The little Schiit headphone amp makes a big sound

The Audiophiliac checks out Schiit's totally tube, made-in-the-US headphone amplifier. It's really good!

Steve Guttenberg
Ex-movie theater projectionist Steve Guttenberg has also worked as a high-end audio salesman, and as a record producer. Steve currently reviews audio products for CNET and works as a freelance writer for Stereophile.
Steve Guttenberg
3 min read

Schiit Valhalla 2 Schiit

Schiit (rhymes with split) has long been an Audiophiliac favorite manufacturer of headphone amplifiers and USB digital converters. Their newly revised Valhalla 2 is the company's only all-tube amp. It really comes to life playing high-impedance headphones, like my Sennheiser HD 580 (300 ohms) and my Beyerdynamic T-1 (600 ohms), but I also had great results with my Grado RS-1 (32 ohm) headphones. Of course, any reasonably well-designed amp or AV receiver can play any headphone, but the Valhalla 2 can do a better job tapping the headphones full potential.

The Valhalla 2's all-metal chassis looks just like all the other little Schiits that have passed through my desktop system, but unlike the older amps, the Valhalla 2 sports preamplifier outputs, so it can be used with a stereo amp to drive speakers or a pair of powered desktop speakers. It's an all-tube design, with a single voltage gain stage, current source biased front-end and optimized WCF output stage, and a DC-coupled input. Translation: it sounds good. The Valhalla 2 is small enough to fit on a desktop; it's just 9 x 6 x 3.25 inches (229 x 153 x 82 mm), and it weighs 7 pounds (3.2 kg). The amp runs hot to the touch, and you definitely don't want small children touching the tubes when they're on.

Listening to my Sennheiser HD 700 (150 ohm) headphones with the Valhalla 2, my single-word description of the sound would be " beautiful." Sure, it's clear and clean, but the Valhalla 2 imparts a sense of beauty to the sound of well-recorded acoustic instruments. There's more substance to the sound, it's more organic and full-bodied, which is, after all, the way those instruments sound in real life.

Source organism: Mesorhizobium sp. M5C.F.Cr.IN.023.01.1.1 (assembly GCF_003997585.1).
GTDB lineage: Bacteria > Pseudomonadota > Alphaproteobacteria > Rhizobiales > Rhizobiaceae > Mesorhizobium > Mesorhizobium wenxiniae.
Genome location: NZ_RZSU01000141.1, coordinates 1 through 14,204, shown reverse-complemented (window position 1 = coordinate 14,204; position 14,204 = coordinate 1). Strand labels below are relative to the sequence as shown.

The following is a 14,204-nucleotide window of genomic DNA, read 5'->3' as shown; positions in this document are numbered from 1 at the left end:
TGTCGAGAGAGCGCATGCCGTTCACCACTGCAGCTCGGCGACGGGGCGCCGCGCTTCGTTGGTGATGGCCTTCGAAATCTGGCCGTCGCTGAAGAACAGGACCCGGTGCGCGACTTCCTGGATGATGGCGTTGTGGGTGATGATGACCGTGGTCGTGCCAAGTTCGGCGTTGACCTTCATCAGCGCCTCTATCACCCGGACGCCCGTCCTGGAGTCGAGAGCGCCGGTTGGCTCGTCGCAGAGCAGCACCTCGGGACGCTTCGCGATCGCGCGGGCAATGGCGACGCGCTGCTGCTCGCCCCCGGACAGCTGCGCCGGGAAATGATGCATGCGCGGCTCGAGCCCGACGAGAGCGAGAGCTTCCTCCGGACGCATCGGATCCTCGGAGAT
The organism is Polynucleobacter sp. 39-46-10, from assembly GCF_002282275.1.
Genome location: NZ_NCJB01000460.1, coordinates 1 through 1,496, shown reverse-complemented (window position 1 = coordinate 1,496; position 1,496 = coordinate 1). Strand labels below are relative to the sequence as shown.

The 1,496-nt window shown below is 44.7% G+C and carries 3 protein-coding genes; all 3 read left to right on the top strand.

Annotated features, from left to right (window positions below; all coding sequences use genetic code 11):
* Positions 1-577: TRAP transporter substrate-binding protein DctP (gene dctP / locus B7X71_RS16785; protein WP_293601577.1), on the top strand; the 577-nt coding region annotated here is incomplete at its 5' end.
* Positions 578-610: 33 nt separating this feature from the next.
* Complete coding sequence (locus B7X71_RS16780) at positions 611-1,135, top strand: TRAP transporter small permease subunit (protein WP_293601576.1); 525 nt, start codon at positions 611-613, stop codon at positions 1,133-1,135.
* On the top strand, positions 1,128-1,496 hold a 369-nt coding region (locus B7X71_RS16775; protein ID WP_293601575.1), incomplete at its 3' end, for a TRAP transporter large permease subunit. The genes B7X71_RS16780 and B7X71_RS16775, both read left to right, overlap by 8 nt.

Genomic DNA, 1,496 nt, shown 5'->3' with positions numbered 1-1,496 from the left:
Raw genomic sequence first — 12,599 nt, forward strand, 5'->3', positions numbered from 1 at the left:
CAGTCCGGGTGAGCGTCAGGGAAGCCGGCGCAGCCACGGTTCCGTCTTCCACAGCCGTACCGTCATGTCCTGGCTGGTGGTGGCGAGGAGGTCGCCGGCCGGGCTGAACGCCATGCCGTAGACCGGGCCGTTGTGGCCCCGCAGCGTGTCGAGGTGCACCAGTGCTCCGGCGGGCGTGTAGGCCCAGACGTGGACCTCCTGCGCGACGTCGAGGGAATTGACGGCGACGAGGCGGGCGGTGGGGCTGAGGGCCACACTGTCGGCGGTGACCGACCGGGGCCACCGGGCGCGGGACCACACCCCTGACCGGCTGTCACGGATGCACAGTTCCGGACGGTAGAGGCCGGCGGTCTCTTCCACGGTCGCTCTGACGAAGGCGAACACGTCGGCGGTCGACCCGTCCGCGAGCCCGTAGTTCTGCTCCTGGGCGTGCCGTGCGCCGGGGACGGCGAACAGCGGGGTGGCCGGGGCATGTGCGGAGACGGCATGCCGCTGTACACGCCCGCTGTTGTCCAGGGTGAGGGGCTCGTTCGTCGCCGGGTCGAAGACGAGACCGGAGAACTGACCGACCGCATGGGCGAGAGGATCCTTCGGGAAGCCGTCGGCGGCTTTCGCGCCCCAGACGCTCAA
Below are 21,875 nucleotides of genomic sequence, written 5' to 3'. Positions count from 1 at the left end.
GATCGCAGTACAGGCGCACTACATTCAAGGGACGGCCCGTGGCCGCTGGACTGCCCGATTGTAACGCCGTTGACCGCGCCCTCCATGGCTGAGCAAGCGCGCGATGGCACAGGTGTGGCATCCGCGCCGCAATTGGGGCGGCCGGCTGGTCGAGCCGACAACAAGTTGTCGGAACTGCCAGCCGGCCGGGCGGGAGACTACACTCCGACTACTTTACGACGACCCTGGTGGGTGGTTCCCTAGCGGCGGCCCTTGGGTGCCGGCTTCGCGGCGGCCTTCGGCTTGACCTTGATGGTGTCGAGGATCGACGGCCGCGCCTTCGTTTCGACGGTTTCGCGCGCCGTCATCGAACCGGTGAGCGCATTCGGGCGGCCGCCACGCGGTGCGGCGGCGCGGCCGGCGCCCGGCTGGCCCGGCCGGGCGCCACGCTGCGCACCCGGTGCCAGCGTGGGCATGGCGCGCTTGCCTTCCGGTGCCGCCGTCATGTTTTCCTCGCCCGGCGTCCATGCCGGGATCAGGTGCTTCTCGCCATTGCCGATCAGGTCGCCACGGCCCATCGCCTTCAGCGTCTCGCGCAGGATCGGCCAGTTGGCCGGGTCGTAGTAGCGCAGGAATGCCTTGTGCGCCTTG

Some might say the Valhalla 2 changes the sound of the music; it makes sound a bit warmer and fuller than accurate. I agree, it does. But there's more to the sound than just that -- the Valhalla 2 seems to also breathe life into the sound of reproduced music. If you want your sound straight up, save $100 and get the solid-state Schiit Asgard 2; it's a wonderful sounding amp.

Schiit Valhalla 2's rear panel Schiit

Moving on to the Beyerdynamic T-1 headphone, the sound has more body; it feels weightier, with even more detail and air than that from the HD 700. So I wouldn't say the Valhalla 2 is soft and flabby sounding, but it's capable of taking your headphone's sound to the next level, if you already own a fairly decent set of headphones.

Some tube headphone amps aren't suitable for use with in-ear headphones, but the Valhalla 2 clicked with my Logitech UE 900 in-ears. The sound balance was very warm but very pleasant.

The Valhalla 2, like all Schiits, is made in California. The warranty runs five years. I have two more Schiit products in my queue, and those reviews will show up before the end of the year.

The Schiit Valhalla 2 is priced at $349 (US), £265 from Electromod in the UK, and AU$579 via Australia's Addicted to Audio. The company offers 115/230 volt models and ships worldwide.